Acta Universitatis Danubius. Administratio, Vol 7, No 1 (2015)

Electoral Violence and Democratization Process in Nigeria: A Reference of 2011 and 2015 General Elections

Lawrence Ime Edet


The general account of Nigeria’s post-independence electoral processes has always been characterized by violence. Nigeria’s 2015 general elections marked the fifth multi-party elections in the country and the second handover of civilian administrations since the inception of the Fourth Republic democratic experiment in 1999. This account cannot be analyzed without issues of electoral violence. Electoral violence had been a permanent feature of Nigeria’s democratic process, except 2015 general elections where the international observers described as a “significant improvement” over the previous elections in terms of violence related cases. Electoral related violence in the country particularly in 2011 got to an unprecedented dimension resulting in destruction of lives and property worth millions of naira. This paper expatiates on electoral violence and its general implications on the democratization process in the country, with major emphasis on the 2011 and 2015 general elections. The paper argued that the high incidence of pre and post electoral violence in the country within the periods has to do with the way Nigerian politicians regard politics, weak political institutions and weak electoral management body as well as bias nature of the security agencies, etc. However, the paper examined the general implications of electoral violence on democratization process and how the country can handle the electoral process to avoid threats associated with the electoral violence. Archival analysis, which widely extracted data from newspapers, journals, workshop papers, books, as well as publications of non-governmental organizations was adopted for the study. The major significance of this study is to expose the negative implications associated with electoral violence and how it can be curbed. The position canvassed in this paper will serve as a useful political literature for political leaders, policy makers and the general reading public who may be seeking general information on the subject matter. The paper therefore, among others, recommended that political leaders and political participants should not see politics as investment or do or die affairs as well as the formulation of laws with severe sanctions against supporters or perpetrators of electoral violence in the country. The paper therefore submits that democratization in the country can only be realistic when the ideals and principles of democracy as practiced in advanced democratic societies are upheld and respected.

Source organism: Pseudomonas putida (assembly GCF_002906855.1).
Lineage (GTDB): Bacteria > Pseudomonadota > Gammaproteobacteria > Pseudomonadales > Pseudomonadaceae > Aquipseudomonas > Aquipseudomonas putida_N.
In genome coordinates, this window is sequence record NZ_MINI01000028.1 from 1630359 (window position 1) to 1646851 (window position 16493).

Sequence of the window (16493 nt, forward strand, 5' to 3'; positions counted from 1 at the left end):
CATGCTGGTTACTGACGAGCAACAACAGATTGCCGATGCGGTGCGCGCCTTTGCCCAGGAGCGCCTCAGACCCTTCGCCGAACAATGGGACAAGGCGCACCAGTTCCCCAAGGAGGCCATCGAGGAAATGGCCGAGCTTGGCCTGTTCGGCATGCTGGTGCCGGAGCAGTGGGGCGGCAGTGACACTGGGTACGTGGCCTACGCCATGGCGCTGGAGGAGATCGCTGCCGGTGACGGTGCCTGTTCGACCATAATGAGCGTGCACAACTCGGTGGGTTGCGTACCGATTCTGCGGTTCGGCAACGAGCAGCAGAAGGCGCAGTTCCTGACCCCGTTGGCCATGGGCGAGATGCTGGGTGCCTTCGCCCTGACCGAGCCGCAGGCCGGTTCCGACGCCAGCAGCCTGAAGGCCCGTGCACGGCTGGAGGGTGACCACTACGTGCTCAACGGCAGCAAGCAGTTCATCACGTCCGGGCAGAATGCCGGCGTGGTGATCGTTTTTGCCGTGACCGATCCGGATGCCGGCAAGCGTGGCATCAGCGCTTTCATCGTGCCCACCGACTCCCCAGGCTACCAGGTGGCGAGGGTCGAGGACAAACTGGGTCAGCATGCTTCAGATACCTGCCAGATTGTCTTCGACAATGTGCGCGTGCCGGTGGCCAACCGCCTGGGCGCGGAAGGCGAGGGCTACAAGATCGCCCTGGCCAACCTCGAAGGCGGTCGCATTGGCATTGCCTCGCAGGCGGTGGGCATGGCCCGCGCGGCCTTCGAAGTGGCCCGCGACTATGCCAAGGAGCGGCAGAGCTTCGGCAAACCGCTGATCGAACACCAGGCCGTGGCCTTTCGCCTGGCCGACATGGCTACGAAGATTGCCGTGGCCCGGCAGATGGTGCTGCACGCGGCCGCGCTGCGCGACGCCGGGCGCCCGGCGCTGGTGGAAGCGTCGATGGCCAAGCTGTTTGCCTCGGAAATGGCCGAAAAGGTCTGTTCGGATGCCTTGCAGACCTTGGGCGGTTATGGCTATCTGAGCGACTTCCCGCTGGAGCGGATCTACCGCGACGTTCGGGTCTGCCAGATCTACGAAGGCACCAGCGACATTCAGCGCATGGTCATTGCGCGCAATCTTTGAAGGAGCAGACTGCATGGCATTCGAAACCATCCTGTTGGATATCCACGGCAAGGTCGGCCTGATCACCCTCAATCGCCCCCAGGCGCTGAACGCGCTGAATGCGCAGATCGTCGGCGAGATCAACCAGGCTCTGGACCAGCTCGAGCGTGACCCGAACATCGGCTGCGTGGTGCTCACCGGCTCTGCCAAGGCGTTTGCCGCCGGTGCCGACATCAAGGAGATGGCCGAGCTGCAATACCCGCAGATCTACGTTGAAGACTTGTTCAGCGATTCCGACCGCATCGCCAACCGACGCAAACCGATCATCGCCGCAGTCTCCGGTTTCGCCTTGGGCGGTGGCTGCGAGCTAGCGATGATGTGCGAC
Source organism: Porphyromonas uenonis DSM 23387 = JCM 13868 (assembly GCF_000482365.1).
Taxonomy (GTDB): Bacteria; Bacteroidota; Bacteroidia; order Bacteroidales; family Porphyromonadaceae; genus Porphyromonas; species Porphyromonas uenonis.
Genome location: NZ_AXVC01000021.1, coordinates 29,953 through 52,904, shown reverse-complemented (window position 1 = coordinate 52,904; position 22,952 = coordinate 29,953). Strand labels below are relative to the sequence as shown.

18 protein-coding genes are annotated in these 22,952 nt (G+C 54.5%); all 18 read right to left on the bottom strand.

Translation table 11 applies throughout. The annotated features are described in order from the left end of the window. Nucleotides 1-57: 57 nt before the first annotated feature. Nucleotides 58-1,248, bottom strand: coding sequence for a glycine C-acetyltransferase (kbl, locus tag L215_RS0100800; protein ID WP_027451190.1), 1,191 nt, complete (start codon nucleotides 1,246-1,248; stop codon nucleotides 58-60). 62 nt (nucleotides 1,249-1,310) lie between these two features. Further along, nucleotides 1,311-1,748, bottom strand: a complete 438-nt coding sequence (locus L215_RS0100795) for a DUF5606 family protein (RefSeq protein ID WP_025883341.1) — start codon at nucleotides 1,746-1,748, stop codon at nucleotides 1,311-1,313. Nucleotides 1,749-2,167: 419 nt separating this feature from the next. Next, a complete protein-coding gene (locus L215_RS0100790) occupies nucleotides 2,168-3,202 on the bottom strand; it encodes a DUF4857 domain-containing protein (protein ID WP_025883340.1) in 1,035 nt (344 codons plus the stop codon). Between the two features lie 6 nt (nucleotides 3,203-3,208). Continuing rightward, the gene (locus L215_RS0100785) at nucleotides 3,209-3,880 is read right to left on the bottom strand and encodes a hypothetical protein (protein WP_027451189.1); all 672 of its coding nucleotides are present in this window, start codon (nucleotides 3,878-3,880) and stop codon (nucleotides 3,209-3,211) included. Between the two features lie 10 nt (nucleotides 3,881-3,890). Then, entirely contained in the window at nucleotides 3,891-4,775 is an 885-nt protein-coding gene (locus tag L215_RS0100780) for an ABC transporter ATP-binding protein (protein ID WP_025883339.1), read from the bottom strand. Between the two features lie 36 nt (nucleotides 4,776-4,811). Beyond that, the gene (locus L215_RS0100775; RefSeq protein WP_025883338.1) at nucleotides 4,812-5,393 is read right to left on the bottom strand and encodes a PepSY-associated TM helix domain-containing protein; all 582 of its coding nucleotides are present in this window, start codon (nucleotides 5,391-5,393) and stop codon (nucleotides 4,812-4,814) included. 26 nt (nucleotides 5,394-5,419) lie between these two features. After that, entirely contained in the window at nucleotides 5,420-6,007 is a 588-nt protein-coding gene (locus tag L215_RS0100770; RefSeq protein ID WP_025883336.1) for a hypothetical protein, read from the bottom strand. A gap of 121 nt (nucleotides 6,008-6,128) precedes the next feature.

Full Text: 43-53



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